A PDF version of this standard is available here
Registered physiotherapists may choose to work in a specific or ‘defined field’ of practice within one or more core areas of physiotherapy, or within a subspecialty of those areas. The defined field in which a physiotherapist works may change throughout their career. This notwithstanding, all physiotherapists must ensure they have appropriate and current training, knowledge, and competencies to work safely within their chosen fields of practice.
The Board has described the Scope of Practice – Physiotherapist (general scope) sufficiently broadly to meet evolving healthcare needs. Over time, physiotherapists may change their field of practice, existing fields of practice may alter or expand, and new fields of practice may emerge.
In all cases, ensuring the health and safety of the public is paramount.
A ‘defined field’ means a field of practice within one or more scopes of practice defined for the physiotherapy profession. Examples may include, without limitation: Musculoskeletal, Cardiorespiratory, Neurological Rehabilitation, Paediatrics, Sports, Pelvic health, Older Adults. Nonclinical examples may include education, case management, or research.
A defined field may be one or more areas of practice in which the physiotherapist works, irrespective of the title or description used by the physiotherapist to describe their practice.
References in this standard to practising in a defined field include physiotherapists working in:
- their current field of practice, a field of practice new to the physiotherapist, or one which has not been practiced recently by the physiotherapist
- existing, new or emerging fields of practice not included in physiotherapy undergraduate programmes. Examples may include, without limitation, hand therapy and acupuncture.
Physiotherapists who are unsure if their defined field falls within the general scope or meets the criteria described in this standard must contact the Physiotherapy Board for guidance.
New Zealand Law
Health Practitioners Competence Assurance Act 2003
Health Practitioners Competence Assurance (Restricted Activities) Order 2005
1. Adequate level of knowledge and competence
- As autonomous practitioners, physiotherapists choose the defined fields in which they practise. In all cases, a physiotherapist must demonstrate an adequate level of knowledge and competence in each of their fields of practice. They must also complete or be currently undertaking, relevant, sufficient, and appropriate education and training and continuing professional development (CPD) to maintain such knowledge and competence. This includes completing appropriate education, training, and CPD to maintain knowledge and competence for performing existing or evolving skills, techniques, and tools for assessing and treating. Examples may include, without limitation, injections, acupuncture or cervical manipulation, and the competencies, along with clinical reasoning required, to practice these within that defined field.
- Physiotherapists who perform activities within their defined field such as cervical manipulation, injections, acupuncture and other techniques must follow all applicable standards issued by the Board, and give due regard to: any guidance issued by the Board; evidence-based guidelines issued by experts within the physiotherapy profession including relevant Special Interest Groups of Physiotherapy New Zealand; and relevant standards issued by recognised professional organisations outside the physiotherapy profession.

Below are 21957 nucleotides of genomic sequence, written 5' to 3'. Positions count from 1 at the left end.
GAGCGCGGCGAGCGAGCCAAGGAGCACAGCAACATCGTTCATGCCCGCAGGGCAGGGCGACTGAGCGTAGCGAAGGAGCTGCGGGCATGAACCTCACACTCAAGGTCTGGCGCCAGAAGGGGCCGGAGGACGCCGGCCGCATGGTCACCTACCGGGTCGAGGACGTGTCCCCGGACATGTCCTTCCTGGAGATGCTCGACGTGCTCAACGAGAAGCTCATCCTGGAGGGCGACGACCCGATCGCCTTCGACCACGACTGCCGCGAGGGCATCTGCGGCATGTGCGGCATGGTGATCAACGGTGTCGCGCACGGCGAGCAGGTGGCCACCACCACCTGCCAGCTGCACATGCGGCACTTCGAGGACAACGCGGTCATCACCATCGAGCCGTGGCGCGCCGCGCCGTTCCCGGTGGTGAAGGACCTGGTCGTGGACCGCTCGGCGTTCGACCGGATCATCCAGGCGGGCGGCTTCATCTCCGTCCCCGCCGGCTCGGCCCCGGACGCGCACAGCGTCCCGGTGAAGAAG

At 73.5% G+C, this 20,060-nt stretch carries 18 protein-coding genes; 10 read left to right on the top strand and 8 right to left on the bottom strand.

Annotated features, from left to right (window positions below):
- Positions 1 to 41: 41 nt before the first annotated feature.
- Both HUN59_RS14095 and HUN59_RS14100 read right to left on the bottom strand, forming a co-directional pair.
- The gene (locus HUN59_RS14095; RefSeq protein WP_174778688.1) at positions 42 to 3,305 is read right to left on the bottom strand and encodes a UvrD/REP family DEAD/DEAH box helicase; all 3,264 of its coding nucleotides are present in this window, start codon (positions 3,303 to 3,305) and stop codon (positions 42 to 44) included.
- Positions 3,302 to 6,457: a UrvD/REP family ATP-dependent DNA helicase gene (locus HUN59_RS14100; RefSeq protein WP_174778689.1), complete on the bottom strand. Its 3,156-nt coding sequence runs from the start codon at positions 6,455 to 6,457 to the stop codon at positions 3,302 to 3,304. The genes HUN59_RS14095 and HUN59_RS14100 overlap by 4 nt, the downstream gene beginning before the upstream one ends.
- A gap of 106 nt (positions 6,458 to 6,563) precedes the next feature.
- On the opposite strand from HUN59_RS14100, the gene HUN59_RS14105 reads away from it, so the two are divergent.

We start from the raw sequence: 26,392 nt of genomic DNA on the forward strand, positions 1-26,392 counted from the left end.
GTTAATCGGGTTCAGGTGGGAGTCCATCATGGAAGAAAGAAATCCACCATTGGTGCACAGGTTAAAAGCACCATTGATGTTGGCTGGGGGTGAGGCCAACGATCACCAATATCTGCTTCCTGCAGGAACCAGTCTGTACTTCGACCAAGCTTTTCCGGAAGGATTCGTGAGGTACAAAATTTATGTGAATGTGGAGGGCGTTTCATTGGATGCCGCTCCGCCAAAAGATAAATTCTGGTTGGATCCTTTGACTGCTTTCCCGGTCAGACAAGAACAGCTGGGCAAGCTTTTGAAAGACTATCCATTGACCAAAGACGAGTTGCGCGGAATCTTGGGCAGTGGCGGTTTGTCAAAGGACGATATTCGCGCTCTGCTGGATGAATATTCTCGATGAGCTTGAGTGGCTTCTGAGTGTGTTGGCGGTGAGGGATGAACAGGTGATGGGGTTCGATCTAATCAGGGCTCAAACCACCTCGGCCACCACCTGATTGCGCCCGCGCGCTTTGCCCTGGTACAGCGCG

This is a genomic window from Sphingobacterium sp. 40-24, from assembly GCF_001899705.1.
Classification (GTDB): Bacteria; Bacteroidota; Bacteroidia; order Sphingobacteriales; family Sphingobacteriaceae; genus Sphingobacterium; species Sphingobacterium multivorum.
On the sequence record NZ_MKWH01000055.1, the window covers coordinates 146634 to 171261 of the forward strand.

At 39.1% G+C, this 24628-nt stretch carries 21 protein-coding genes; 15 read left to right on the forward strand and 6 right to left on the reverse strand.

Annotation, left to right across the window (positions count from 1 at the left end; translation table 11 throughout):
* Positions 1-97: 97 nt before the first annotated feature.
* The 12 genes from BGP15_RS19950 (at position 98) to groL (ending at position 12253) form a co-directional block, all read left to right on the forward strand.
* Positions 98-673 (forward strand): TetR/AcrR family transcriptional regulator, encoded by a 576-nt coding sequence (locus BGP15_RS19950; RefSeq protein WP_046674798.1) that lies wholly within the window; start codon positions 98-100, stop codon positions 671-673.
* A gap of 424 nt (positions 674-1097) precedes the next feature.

2. Education, training and CPD
- Physiotherapists must ensure they undertake and maintain appropriate, and recognised, education and training programmes as necessary to maintain their competence to practise in their defined field, including by undertaking relevant and ongoing CPD and peer reviews.
- Physiotherapists must undertake self-evaluation as necessary to obtain an informed perspective on the safety and competence of their practice in their defined field. Self-evaluation may include the following questions:
- Is the education and training I have undertaken or am currently undertaking in my defined field recognised by my peers as being appropriate for safe, evidence-informed practice?
- Am I continuing to update and maintain my knowledge in my defined field of practice? Clear evidence for this must be included in any recertification documentation requested by the Board.
- Am I continuing to undergo suitable peer reviews with a professional colleague who has appropriate knowledge and experience in my defined field?
- Have I good reason to consider that I am competent to undertake the physiotherapy services I perform in my defined field?
If any answer to the above questions is no, it can be concluded that the physiotherapist is not competent to provide physiotherapy services in that defined field and should cease doing so. Physiotherapists must recognise situations outside their expertise or competence and take appropriate and timely action to refer the work to other health practitioners with suitable expertise and competence.
4. Notifications or complaints
- When a notification or complaint arises concerning the competence of a physiotherapist practising in a defined field, the Board will consider whether the education, training, and CPD activities undertaken by the physiotherapist are appropriate for the physiotherapist’s practice activities.
Aotearoa New Zealand Code of Ethics and Professional Conduct (2018) Principles 5, 7.1 and 7.5
Cervical manipulation standard
Physiotherapy health records standard
Physiotherapy practice thresholds in Australia & Aotearoa New Zealand (2015) Key competencies 2.2, 4.1, 4.5.
Physiotherapy Board Continuing Professional Development Audit Resource Centre
Issued: 26 July 2021
This standard is scheduled for review in 2026. Legislative changes may make this statement obsolete before this review date